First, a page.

Companies in Southeast Asia have traditionally concentrated on profitability, with ESG efforts visible through financial support provided either through a philanthropic or charitable arm or as part of corporate social responsibility efforts. The premise would typically be that such projects would enhance the firm’s image while also making a difference, although they would frequently be subject to the whims of company leaders.
A more structured framework
Companies are now developing more structured programs in order to display their ESG work through a well-designed program. While traditional charity arms continue to exist, they are closely monitored by senior management and work alongside ESG-focused teams (often called sustainability departments in large corporations). These establish a roadmap that outlines how the firm will make an effect that may be classified under each of the three letters based on the company’s strengths and capabilities.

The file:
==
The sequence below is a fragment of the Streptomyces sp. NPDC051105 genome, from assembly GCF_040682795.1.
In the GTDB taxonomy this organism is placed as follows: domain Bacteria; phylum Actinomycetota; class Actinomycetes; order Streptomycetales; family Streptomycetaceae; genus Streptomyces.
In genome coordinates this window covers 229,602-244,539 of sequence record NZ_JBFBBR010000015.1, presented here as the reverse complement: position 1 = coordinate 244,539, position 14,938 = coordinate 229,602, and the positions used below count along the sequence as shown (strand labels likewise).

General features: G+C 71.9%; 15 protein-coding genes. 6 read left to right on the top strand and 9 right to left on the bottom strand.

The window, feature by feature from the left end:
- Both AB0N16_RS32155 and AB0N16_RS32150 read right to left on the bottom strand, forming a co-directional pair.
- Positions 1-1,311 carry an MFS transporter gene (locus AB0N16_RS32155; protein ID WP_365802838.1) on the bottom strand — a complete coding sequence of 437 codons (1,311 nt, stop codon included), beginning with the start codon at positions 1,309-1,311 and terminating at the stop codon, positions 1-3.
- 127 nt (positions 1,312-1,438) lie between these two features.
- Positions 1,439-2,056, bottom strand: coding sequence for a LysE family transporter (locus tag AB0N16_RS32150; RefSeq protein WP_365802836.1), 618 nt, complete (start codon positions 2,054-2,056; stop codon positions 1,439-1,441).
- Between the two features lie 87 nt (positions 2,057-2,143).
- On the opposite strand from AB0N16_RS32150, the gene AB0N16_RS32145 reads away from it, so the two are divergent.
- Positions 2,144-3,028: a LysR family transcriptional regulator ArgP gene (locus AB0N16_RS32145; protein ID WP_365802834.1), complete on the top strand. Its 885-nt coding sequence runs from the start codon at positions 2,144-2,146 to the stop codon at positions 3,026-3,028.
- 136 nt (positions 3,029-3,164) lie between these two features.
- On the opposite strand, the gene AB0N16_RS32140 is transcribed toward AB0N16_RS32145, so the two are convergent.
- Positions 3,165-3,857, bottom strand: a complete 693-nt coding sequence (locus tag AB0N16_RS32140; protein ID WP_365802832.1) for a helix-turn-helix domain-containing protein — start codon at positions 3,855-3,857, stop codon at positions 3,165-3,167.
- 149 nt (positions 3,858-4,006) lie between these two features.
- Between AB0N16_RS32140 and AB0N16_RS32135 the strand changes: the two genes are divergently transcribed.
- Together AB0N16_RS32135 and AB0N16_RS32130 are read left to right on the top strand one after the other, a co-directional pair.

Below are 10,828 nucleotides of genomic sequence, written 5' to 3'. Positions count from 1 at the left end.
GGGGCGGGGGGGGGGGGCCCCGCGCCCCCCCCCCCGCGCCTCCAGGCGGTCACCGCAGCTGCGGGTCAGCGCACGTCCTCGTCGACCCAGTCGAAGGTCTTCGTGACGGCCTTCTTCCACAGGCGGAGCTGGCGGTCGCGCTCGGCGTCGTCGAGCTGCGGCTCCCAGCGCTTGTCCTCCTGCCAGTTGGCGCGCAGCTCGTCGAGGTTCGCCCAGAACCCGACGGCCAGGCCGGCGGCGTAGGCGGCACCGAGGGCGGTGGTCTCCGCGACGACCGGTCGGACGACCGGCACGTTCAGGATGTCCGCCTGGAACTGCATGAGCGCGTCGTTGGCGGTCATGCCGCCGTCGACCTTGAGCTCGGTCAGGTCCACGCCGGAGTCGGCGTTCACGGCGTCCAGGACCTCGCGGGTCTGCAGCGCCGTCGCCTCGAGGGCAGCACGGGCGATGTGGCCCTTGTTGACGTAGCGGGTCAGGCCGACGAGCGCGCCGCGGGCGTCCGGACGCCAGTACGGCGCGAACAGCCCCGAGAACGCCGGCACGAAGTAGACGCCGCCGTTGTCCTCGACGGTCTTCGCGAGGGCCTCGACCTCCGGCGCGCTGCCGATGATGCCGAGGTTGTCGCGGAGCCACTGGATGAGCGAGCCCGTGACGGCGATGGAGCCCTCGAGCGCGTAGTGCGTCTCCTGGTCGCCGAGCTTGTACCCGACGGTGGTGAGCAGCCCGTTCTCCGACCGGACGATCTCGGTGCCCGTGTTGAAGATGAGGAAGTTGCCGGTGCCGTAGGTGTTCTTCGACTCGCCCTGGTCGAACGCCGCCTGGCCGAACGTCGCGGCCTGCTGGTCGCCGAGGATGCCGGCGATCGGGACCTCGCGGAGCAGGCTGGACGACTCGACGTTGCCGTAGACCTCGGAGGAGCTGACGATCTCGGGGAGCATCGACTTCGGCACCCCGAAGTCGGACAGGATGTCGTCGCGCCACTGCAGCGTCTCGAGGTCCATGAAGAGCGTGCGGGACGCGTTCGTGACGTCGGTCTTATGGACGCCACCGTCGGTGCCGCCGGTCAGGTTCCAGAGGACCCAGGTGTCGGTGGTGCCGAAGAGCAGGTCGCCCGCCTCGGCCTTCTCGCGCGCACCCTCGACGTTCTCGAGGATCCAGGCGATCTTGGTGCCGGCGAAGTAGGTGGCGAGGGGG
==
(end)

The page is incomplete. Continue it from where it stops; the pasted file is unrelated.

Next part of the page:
For instance, in Cambodia, Neak Oknha Chen Zhi and Prince Group are doing exactly that. Prince Holding Group, a fast-growing conglomerate in Cambodia, asserts that its ESG approach focuses on education and youth development, healthcare, and community engagement.
The Group’s activities include member firms such as Cambodia Airlines, Prince Supermarket, Prince Bank, and Prince Real Estate, the latter of which has assisted in the renovation of Phnom Penh’s central business area.